Lumber is porous and can hold a lot of smoke odor. In some cases, you may need to use some form of media to blast the surfaces of smoke damaged lumber to remove the surface layer that holds the odor. There are a number of different types of media with varying costs to choose from that include:
- Dry ice
- Baking soda
- Walnut shells
- Aluminum oxide
- Corn cobs
- Steel shot
- Glass beads, etc.
Using abrasive or hard media to clean concrete and masonry surfaces often generates large quantities of silica dust.
In some cases, especially when cleaning concrete, stone, or masonry, liquid power washing may be the best option. If this is the case, you may need to include line items in your estimate to set containments, vacuum the runoff water from the floor surfaces, and then dispose of it. Using abrasive or hard media to clean concrete and masonry surfaces often generates large quantities of silica dust, which is a known carcinogen, so proper precautions and additional steps will need to be taken and included in the estimate. No matter what method of media or pressure washing you choose, there is always going to be a significant amount of clean-up involved that needs to be considered.
Particulate Filtration and Cleaning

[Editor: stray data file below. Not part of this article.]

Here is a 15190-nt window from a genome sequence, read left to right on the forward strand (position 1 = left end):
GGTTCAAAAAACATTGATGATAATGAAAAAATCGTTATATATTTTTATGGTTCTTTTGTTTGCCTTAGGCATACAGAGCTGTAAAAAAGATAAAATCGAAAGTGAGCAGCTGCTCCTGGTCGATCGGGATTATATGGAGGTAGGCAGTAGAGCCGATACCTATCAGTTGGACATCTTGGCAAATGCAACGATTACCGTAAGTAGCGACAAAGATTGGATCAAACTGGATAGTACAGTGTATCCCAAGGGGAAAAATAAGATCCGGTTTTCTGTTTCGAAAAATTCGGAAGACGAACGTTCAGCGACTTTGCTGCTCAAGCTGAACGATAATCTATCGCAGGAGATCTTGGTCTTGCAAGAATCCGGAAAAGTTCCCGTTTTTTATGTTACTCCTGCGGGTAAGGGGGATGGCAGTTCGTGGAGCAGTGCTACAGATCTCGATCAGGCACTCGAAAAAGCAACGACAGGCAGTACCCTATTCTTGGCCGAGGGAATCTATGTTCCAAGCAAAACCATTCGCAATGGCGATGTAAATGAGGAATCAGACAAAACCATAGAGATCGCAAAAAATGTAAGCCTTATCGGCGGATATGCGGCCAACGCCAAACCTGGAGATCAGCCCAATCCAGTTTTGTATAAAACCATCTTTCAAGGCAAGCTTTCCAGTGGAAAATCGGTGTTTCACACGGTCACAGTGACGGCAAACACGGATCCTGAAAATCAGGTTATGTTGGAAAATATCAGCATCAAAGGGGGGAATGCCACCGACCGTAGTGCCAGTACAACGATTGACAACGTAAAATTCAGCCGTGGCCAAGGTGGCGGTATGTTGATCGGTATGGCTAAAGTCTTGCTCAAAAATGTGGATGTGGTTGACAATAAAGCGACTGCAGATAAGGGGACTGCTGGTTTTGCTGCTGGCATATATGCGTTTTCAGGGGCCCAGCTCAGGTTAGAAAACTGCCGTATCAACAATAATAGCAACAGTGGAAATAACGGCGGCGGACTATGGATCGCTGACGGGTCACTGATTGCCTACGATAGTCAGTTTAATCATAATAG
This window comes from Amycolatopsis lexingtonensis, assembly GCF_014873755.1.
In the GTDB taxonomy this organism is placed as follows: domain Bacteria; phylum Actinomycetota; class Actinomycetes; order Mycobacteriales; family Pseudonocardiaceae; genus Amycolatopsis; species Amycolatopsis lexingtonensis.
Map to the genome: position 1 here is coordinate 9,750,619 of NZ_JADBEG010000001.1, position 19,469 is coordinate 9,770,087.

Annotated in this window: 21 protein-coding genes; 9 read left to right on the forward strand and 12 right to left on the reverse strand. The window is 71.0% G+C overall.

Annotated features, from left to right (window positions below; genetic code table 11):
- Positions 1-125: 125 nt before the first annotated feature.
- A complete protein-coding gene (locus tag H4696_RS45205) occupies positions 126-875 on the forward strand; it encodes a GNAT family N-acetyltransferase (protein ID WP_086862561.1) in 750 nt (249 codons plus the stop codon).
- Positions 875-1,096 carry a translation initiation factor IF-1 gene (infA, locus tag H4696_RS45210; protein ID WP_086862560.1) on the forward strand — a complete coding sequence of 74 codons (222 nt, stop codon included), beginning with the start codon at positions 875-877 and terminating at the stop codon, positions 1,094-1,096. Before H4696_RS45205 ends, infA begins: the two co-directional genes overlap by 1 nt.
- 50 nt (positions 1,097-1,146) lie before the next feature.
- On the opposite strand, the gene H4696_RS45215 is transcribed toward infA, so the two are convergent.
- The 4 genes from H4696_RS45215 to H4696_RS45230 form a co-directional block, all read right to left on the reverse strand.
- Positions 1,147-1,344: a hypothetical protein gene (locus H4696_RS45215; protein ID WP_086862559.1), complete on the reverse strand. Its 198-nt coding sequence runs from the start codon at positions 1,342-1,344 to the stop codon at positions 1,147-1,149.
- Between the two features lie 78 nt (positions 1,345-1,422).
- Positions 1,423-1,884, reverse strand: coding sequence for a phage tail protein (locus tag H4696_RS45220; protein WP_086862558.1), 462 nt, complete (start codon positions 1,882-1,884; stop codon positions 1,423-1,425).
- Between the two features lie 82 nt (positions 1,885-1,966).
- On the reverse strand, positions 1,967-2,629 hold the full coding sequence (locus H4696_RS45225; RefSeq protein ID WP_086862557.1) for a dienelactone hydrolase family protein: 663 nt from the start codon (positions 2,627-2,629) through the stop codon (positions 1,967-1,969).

During the media blasting process, you need to include equipment to filter the airborne particulate generated by the blasting. You also need to consider whether containments will be needed to prevent cross-contamination of unaffected rooms or spaces. Air scrubbers with proper filters or negative air machines are used to accomplish this. Although air scrubbers do an excellent job removing particulate in the air, it is inevitable that some soot, char, ash, wood dust or other debris will still settle on surfaces. Here HEPA vacuuming will be an effective way to remove debris from surfaces prior to encapsulation.
NOTE: Most encapsulant manufacturers require that their products be applied over clean and properly prepared surfaces, so allow enough labor time to clean thoroughly prior to application.
Heat and Humidity